Can you be gay and Christian?

Can you be gay and Christian? What does the Bible actually say? Did the biblical writers address loving, committed, same-sex relationships? And do you have to be heterosexual to follow Jesus? Everywhere we go, we are asked these questions, and there is a tremendous amount of misinformation swirling about this very important, very personal subject. In this "Consider This" episode Dr. Brown tackles this controversial subject with grace and truth.
Well, if you claim to be a Christian, then Jesus is your Lord and the Bible is your authority, so the real question is:

What does Jesus have to say about this? What does the Bible - God's Word - have to say?

Now we know that every Christian struggles in some area, whether it be pride or anger or lust or jealousy or greed. But we also recognize that these desires and attitudes are sinful, and so we say No to them and Yes to the Lord.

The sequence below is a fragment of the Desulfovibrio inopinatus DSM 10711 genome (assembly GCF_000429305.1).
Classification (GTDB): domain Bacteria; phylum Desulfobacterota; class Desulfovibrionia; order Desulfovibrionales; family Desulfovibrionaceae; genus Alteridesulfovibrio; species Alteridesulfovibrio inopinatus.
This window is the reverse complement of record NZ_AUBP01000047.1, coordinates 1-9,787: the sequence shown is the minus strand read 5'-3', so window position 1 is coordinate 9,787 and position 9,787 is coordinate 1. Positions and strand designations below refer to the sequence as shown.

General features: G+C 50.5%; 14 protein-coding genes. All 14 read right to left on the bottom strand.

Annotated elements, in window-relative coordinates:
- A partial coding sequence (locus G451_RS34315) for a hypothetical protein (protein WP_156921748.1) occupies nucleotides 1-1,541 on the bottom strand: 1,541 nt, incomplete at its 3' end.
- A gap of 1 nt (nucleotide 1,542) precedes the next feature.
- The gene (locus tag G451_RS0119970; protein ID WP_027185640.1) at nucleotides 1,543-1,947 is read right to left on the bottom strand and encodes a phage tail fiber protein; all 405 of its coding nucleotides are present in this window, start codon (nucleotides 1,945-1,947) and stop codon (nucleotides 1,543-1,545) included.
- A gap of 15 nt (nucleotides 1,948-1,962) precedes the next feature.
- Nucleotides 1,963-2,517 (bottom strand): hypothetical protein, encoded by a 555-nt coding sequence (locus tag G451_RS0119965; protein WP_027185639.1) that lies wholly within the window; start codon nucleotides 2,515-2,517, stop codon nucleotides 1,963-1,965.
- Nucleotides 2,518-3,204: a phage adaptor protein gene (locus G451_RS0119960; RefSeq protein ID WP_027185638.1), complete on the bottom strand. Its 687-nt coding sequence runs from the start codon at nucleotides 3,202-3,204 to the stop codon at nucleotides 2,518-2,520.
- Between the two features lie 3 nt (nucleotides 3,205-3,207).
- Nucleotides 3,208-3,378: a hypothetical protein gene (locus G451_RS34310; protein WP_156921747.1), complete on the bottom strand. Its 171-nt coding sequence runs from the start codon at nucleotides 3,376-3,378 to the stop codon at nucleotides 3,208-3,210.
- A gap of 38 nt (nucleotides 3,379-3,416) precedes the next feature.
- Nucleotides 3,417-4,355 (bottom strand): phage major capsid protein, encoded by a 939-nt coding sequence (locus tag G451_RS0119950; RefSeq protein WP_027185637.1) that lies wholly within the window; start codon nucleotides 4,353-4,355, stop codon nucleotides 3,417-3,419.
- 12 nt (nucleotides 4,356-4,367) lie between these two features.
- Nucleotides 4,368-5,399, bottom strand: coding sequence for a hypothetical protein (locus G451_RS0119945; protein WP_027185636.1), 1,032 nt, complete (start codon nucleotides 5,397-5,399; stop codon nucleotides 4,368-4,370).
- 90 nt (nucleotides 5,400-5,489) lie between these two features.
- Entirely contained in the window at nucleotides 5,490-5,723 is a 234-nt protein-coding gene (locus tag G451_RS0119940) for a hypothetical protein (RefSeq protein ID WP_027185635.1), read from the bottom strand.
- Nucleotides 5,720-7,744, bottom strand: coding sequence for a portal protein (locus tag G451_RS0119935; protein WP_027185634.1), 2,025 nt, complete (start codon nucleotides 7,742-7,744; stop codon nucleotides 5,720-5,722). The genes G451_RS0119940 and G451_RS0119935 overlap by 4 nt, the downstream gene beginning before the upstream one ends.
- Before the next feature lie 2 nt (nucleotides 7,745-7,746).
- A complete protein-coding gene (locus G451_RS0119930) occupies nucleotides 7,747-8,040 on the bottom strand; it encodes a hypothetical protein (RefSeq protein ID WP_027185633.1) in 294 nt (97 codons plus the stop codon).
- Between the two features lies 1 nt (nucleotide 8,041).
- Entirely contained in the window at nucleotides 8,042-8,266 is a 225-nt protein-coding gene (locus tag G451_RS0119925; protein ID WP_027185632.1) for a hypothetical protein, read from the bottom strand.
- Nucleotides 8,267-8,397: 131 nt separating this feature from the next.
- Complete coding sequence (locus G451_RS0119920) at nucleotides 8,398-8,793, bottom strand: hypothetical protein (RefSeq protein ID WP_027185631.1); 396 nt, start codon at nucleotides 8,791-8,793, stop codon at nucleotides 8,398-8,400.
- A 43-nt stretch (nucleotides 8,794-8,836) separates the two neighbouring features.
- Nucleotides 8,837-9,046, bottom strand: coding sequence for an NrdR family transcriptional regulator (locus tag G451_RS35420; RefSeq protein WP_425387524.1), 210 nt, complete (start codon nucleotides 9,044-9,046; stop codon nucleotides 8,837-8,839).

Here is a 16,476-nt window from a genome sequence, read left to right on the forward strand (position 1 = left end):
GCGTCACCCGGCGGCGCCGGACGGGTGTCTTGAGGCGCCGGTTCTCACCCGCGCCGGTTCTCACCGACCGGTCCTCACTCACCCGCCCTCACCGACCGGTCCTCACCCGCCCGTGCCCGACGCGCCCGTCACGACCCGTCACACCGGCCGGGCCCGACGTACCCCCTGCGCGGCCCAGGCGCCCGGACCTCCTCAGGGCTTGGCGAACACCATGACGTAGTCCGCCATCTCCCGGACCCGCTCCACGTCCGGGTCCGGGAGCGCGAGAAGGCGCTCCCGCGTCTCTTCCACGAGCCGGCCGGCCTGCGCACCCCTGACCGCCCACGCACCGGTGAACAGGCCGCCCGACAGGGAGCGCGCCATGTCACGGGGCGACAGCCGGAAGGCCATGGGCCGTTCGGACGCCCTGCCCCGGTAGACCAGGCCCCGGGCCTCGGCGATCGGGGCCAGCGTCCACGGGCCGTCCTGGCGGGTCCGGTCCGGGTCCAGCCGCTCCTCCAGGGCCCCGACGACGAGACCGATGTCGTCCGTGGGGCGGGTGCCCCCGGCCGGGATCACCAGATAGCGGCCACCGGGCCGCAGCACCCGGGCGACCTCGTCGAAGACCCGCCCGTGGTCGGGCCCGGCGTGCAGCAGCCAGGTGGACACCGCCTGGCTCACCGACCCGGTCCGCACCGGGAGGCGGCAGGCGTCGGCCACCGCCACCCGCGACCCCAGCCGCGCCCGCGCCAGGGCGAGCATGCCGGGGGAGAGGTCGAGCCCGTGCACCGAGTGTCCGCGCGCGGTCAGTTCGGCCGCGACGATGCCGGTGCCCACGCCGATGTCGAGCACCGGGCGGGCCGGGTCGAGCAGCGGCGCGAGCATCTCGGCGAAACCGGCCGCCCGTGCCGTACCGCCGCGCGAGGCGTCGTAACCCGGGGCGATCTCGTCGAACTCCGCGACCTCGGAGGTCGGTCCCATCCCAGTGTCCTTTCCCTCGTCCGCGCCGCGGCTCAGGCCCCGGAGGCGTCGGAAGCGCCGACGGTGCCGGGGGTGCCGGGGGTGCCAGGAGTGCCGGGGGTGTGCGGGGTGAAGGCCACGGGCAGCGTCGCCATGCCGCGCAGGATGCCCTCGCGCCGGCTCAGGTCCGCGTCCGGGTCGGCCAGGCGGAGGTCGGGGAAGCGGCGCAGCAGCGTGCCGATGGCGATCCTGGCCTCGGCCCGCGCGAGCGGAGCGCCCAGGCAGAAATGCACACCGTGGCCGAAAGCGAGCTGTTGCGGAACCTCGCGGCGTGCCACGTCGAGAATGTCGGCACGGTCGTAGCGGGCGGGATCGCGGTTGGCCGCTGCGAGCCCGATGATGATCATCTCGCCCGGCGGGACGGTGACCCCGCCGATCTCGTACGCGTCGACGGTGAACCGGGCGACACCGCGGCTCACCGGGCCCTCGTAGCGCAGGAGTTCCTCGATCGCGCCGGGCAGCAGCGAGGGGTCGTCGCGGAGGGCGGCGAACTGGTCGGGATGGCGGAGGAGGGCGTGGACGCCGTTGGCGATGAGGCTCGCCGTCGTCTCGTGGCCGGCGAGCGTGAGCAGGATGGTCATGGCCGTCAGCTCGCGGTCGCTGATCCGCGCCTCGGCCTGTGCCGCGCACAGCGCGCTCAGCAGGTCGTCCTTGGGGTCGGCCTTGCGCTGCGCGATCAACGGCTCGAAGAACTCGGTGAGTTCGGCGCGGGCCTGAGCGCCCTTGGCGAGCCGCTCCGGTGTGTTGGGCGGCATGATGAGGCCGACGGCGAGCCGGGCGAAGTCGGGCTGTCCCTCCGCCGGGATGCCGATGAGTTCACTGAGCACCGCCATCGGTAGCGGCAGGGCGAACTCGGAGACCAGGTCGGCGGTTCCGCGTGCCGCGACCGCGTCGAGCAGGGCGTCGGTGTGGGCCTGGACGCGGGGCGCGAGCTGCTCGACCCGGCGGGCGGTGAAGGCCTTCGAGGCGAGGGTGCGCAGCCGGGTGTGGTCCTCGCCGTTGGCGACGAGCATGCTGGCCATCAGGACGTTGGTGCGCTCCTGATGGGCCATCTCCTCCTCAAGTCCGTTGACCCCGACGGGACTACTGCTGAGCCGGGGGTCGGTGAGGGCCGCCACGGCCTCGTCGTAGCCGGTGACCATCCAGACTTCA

In the same way, some Christians struggle with same-sex attractions, saying No to those attractions and Yes to the Lord.

But what about those who say, "God made me gay, and if I'm in a committed relationship, the Lord is pleased. After all God is love, and love wins. What the Bible opposes is abusive relationships, like homosexual pederasty and prostitution and promiscuity. That's what the Scriptures condemn. But the Lord blesses committed same-sex relationships."

Is this true? Let's see what God's Word has to say, starting right at the beginning, in Genesis 1. There we learn that God creates the human race in His image, male and female, then blesses them with the ability to procreate. In other words, He designed us for heterosexuality - and it doesn't take the Bible (or a rocket scientist) to figure that out. And while you may have a heterosexual couple that's barren, their relationship doesn't violate God's design.

Then in Genesis 2, we learn that God didn't want Adam, the first man, to be alone, so He decided to make him a suitable helper - not just a companion, but a helper. Only through Eve would he be complete and able to reproduce.